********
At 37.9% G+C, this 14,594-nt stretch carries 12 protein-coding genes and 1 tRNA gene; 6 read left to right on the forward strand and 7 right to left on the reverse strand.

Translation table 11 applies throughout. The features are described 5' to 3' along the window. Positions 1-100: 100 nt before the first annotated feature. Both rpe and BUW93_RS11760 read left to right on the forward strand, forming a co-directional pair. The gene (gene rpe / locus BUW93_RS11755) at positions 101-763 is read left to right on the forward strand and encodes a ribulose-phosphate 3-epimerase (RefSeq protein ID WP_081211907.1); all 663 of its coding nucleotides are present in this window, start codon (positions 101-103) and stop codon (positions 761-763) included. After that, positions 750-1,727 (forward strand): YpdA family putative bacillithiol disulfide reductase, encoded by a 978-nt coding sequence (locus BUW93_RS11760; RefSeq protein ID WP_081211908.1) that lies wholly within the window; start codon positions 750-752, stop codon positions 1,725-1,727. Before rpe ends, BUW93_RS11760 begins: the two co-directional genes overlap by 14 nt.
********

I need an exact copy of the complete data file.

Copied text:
At 37.9% G+C, this 14,594-nt stretch carries 12 protein-coding genes and 1 tRNA gene; 6 read left to right on the forward strand and 7 right to left on the reverse strand.

Translation table 11 applies throughout. The features are described 5' to 3' along the window. Positions 1-100: 100 nt before the first annotated feature. Both rpe and BUW93_RS11760 read left to right on the forward strand, forming a co-directional pair. The gene (gene rpe / locus BUW93_RS11755) at positions 101-763 is read left to right on the forward strand and encodes a ribulose-phosphate 3-epimerase (RefSeq protein ID WP_081211907.1); all 663 of its coding nucleotides are present in this window, start codon (positions 101-103) and stop codon (positions 761-763) included. After that, positions 750-1,727 (forward strand): YpdA family putative bacillithiol disulfide reductase, encoded by a 978-nt coding sequence (locus BUW93_RS11760; RefSeq protein ID WP_081211908.1) that lies wholly within the window; start codon positions 750-752, stop codon positions 1,725-1,727. Before rpe ends, BUW93_RS11760 begins: the two co-directional genes overlap by 14 nt.